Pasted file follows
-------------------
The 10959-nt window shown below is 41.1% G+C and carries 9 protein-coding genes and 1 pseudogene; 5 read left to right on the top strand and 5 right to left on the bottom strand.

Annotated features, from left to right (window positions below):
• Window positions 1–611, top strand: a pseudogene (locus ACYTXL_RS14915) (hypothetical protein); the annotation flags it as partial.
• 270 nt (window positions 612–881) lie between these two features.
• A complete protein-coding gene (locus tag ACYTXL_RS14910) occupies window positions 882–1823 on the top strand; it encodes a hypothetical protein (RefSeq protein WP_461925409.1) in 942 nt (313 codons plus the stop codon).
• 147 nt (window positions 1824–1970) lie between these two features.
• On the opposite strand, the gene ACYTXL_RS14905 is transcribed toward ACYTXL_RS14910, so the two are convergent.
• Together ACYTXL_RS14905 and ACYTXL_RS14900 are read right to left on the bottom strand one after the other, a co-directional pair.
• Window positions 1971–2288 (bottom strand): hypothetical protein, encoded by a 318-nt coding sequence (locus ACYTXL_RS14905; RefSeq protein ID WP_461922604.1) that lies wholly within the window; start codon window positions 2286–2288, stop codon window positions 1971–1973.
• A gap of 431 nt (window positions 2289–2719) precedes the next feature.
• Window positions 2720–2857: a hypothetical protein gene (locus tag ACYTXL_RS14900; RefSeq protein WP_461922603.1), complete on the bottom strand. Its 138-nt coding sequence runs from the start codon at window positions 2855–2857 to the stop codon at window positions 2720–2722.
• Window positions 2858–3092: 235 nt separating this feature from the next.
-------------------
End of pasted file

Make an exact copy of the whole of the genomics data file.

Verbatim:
The 10959-nt window shown below is 41.1% G+C and carries 9 protein-coding genes and 1 pseudogene; 5 read left to right on the top strand and 5 right to left on the bottom strand.

Annotated features, from left to right (window positions below):
• Window positions 1–611, top strand: a pseudogene (locus ACYTXL_RS14915) (hypothetical protein); the annotation flags it as partial.
• 270 nt (window positions 612–881) lie between these two features.
• A complete protein-coding gene (locus tag ACYTXL_RS14910) occupies window positions 882–1823 on the top strand; it encodes a hypothetical protein (RefSeq protein WP_461925409.1) in 942 nt (313 codons plus the stop codon).
• 147 nt (window positions 1824–1970) lie between these two features.
• On the opposite strand, the gene ACYTXL_RS14905 is transcribed toward ACYTXL_RS14910, so the two are convergent.
• Together ACYTXL_RS14905 and ACYTXL_RS14900 are read right to left on the bottom strand one after the other, a co-directional pair.
• Window positions 1971–2288 (bottom strand): hypothetical protein, encoded by a 318-nt coding sequence (locus ACYTXL_RS14905; RefSeq protein ID WP_461922604.1) that lies wholly within the window; start codon window positions 2286–2288, stop codon window positions 1971–1973.
• A gap of 431 nt (window positions 2289–2719) precedes the next feature.
• Window positions 2720–2857: a hypothetical protein gene (locus tag ACYTXL_RS14900; RefSeq protein WP_461922603.1), complete on the bottom strand. Its 138-nt coding sequence runs from the start codon at window positions 2855–2857 to the stop codon at window positions 2720–2722.
• Window positions 2858–3092: 235 nt separating this feature from the next.